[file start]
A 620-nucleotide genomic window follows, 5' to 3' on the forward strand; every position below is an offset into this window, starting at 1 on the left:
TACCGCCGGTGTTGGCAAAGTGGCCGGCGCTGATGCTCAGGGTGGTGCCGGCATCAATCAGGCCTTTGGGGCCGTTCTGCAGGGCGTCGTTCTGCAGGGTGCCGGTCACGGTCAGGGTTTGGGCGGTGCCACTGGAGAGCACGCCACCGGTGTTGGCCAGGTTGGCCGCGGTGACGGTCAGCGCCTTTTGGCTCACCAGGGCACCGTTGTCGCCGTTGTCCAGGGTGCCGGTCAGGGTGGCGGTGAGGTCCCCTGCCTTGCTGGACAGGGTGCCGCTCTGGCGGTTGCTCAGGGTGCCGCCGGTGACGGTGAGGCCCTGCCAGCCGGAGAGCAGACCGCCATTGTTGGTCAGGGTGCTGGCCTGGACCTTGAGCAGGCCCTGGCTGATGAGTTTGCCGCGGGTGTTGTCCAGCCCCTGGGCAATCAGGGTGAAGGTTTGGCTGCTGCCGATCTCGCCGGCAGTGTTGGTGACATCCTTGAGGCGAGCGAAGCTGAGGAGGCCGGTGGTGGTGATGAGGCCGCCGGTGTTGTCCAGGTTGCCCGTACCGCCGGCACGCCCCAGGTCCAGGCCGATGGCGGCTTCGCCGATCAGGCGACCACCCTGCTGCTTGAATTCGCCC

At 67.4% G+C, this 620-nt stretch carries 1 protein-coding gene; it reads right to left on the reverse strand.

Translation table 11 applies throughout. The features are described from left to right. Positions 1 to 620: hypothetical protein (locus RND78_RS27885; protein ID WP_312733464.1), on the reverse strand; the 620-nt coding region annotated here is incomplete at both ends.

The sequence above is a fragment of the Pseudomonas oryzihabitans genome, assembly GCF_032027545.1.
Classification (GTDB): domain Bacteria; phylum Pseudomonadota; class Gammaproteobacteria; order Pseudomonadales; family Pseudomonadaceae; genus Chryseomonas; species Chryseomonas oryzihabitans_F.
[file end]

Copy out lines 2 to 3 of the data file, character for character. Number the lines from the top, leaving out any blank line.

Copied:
TACCGCCGGTGTTGGCAAAGTGGCCGGCGCTGATGCTCAGGGTGGTGCCGGCATCAATCAGGCCTTTGGGGCCGTTCTGCAGGGCGTCGTTCTGCAGGGTGCCGGTCACGGTCAGGGTTTGGGCGGTGCCACTGGAGAGCACGCCACCGGTGTTGGCCAGGTTGGCCGCGGTGACGGTCAGCGCCTTTTGGCTCACCAGGGCACCGTTGTCGCCGTTGTCCAGGGTGCCGGTCAGGGTGGCGGTGAGGTCCCCTGCCTTGCTGGACAGGGTGCCGCTCTGGCGGTTGCTCAGGGTGCCGCCGGTGACGGTGAGGCCCTGCCAGCCGGAGAGCAGACCGCCATTGTTGGTCAGGGTGCTGGCCTGGACCTTGAGCAGGCCCTGGCTGATGAGTTTGCCGCGGGTGTTGTCCAGCCCCTGGGCAATCAGGGTGAAGGTTTGGCTGCTGCCGATCTCGCCGGCAGTGTTGGTGACATCCTTGAGGCGAGCGAAGCTGAGGAGGCCGGTGGTGGTGATGAGGCCGCCGGTGTTGTCCAGGTTGCCCGTACCGCCGGCACGCCCCAGGTCCAGGCCGATGGCGGCTTCGCCGATCAGGCGACCACCCTGCTGCTTGAATTCGCCC

At 67.4% G+C, this 620-nt stretch carries 1 protein-coding gene; it reads right to left on the reverse strand.